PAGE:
Methods

A piglet model of extended cardiac arrest (12 min of untreated cardiac arrest and 8 min of CPR) was used to assess possible additional neuroprotective effects of MB when administered during CPR before mild therapeutic hypothermia induced 30 min after restoration of spontaneous circulation (ROSC). Three groups were compared: C group (n = 8) received standard CPR; PH group (n = 8) received standard CPR but 30 min after ROSC these piglets were cooled to 34°C; the PH+MB group (n = 8) received an MB infusion 1 min after commencement of CPR and the same cooling protocol as the PH group. Three hours later, the animals were killed. Immediately after death, the brains were harvested pending histological and immunohistological analysis.

Results

Circulatory variables were similar in the groups except that cardiac output was greater in the PH+MB group 2–3 h after ROSC. Cerebral cortical neuronal injury and blood–brain barrier disruption was greatest in the C group and least in the MB group. The neuroprotective effect of MB and hypothermia was significantly greater than that of delayed hypothermia alone.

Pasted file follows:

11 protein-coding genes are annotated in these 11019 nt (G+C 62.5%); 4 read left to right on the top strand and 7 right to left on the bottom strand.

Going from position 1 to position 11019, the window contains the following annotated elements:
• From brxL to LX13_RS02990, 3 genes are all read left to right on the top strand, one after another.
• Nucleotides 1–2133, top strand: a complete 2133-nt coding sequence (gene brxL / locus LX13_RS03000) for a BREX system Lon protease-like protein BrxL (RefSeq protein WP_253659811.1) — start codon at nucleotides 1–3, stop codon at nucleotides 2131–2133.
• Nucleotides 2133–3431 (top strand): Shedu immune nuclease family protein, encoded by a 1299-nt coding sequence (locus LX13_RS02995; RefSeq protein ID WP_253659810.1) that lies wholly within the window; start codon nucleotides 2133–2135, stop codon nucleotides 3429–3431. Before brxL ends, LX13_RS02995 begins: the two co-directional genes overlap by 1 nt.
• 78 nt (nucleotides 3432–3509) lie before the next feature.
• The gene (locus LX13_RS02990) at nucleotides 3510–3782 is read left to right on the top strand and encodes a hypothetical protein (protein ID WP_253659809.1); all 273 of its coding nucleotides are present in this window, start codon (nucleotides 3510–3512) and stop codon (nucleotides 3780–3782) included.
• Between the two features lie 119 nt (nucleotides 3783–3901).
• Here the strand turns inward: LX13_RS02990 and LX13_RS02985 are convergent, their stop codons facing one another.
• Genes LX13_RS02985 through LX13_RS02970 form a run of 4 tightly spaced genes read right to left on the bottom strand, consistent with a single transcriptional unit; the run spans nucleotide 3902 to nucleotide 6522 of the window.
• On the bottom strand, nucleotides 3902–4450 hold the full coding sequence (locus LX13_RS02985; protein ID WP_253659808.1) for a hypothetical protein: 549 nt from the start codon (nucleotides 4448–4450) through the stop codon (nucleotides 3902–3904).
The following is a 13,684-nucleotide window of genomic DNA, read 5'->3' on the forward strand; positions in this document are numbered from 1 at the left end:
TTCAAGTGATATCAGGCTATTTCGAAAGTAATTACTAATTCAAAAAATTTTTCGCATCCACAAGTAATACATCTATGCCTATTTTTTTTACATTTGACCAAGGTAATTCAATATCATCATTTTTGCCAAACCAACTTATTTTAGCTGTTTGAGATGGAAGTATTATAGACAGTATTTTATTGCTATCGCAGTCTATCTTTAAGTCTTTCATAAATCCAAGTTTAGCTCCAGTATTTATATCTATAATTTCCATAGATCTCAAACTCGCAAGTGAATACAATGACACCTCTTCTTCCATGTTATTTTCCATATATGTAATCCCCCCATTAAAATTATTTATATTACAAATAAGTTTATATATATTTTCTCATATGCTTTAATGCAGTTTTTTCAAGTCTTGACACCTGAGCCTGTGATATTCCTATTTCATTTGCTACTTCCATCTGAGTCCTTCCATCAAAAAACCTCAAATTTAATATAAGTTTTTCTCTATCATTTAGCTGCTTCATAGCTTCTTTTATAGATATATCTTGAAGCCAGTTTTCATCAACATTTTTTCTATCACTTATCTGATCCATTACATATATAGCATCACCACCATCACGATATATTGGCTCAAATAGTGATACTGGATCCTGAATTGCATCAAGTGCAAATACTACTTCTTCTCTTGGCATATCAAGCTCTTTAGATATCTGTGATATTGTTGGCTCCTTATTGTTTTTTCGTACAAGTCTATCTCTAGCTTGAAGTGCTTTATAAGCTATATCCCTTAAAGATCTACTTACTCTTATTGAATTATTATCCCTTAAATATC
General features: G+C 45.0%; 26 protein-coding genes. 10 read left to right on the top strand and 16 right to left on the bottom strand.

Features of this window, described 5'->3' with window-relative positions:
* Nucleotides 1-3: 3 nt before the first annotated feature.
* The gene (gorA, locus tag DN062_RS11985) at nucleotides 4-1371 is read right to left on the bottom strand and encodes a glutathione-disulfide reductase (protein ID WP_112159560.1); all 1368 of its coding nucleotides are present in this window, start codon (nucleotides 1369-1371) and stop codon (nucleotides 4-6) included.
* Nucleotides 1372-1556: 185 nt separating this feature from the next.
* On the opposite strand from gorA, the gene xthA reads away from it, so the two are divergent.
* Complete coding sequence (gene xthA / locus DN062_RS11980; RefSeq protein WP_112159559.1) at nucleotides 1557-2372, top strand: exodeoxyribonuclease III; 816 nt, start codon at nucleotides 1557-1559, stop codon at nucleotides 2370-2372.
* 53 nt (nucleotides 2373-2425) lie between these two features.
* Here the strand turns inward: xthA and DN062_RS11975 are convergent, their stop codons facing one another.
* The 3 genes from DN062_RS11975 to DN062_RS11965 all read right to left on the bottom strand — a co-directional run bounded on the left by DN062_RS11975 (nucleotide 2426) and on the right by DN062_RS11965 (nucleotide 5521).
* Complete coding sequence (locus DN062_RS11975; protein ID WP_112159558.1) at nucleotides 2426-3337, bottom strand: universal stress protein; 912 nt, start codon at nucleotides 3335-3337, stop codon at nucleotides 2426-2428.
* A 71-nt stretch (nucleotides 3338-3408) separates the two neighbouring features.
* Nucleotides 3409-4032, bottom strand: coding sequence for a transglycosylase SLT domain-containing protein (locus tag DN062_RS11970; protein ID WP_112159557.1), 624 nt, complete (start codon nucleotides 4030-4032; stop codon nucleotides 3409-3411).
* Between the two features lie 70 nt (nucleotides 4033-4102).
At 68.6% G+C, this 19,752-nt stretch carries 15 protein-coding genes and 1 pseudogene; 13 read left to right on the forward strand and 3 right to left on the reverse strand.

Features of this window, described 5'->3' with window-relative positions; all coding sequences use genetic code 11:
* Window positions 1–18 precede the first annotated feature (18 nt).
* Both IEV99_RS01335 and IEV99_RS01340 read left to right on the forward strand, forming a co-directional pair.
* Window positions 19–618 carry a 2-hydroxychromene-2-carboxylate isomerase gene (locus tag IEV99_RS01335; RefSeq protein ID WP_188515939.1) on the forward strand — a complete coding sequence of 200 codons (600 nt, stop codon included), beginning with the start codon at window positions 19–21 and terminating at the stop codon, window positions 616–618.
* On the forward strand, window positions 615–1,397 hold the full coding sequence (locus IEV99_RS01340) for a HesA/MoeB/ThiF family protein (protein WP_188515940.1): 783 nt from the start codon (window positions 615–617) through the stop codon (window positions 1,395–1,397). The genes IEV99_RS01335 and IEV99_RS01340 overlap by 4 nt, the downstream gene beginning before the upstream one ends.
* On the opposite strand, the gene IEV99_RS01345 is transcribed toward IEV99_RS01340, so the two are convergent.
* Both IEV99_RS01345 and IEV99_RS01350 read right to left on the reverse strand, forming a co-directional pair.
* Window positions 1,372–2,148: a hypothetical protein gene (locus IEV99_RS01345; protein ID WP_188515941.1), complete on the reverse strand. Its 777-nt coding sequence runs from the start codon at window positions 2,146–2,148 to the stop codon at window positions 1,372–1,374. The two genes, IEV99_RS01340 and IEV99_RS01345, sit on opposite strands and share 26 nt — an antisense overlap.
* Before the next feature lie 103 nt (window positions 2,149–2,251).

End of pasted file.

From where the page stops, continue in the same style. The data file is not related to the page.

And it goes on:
Conclusion

Administration of MB during CPR added to the short term neuroprotective effects of induced mild hypothermia induced 30 min after ROSC.

National Category
Medical and Health Sciences
Identifiers
urn:nbn:se:uu:diva-199854 (URN)10.1111/aas.12106 (DOI)000323075000017 ()23577658 (PubMedID)
Available from: 2013-05-17 Created: 2013-05-17 Last updated: 2017-12-06Bibliographically approved
2. Therapeutic hypothermia activates the endothelin and nitric oxide systems after cardiac arrest in a pig model of cardiopulmonary resuscitation
Open this publication in new window or tab >>Therapeutic hypothermia activates the endothelin and nitric oxide systems after cardiac arrest in a pig model of cardiopulmonary resuscitation
2013 (English)In: PLoS ONE, ISSN 1932-6203, E-ISSN 1932-6203, Vol. 8, no 5, e64792- p.Article in journal (Refereed) Published
Abstract [en]